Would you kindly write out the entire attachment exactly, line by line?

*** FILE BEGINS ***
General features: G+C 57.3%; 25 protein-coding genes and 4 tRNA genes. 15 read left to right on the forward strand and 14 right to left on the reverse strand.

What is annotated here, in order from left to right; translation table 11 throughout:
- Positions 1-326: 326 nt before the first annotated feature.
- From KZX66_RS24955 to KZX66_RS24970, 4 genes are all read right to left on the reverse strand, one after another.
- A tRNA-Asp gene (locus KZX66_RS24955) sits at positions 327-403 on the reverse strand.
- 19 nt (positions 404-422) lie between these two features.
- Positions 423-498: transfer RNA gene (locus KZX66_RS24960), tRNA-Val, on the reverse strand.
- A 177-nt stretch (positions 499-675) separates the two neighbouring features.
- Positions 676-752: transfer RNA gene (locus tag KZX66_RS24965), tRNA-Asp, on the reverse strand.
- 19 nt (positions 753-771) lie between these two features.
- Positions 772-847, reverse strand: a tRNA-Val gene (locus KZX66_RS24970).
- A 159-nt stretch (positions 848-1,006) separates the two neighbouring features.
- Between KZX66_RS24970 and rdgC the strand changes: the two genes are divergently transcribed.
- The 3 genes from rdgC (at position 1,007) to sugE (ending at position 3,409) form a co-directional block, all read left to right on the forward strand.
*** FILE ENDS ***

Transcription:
General features: G+C 57.3%; 25 protein-coding genes and 4 tRNA genes. 15 read left to right on the forward strand and 14 right to left on the reverse strand.

What is annotated here, in order from left to right; translation table 11 throughout:
- Positions 1-326: 326 nt before the first annotated feature.
- From KZX66_RS24955 to KZX66_RS24970, 4 genes are all read right to left on the reverse strand, one after another.
- A tRNA-Asp gene (locus KZX66_RS24955) sits at positions 327-403 on the reverse strand.
- 19 nt (positions 404-422) lie between these two features.
- Positions 423-498: transfer RNA gene (locus KZX66_RS24960), tRNA-Val, on the reverse strand.
- A 177-nt stretch (positions 499-675) separates the two neighbouring features.
- Positions 676-752: transfer RNA gene (locus tag KZX66_RS24965), tRNA-Asp, on the reverse strand.
- 19 nt (positions 753-771) lie between these two features.
- Positions 772-847, reverse strand: a tRNA-Val gene (locus KZX66_RS24970).
- A 159-nt stretch (positions 848-1,006) separates the two neighbouring features.
- Between KZX66_RS24970 and rdgC the strand changes: the two genes are divergently transcribed.
- The 3 genes from rdgC (at position 1,007) to sugE (ending at position 3,409) form a co-directional block, all read left to right on the forward strand.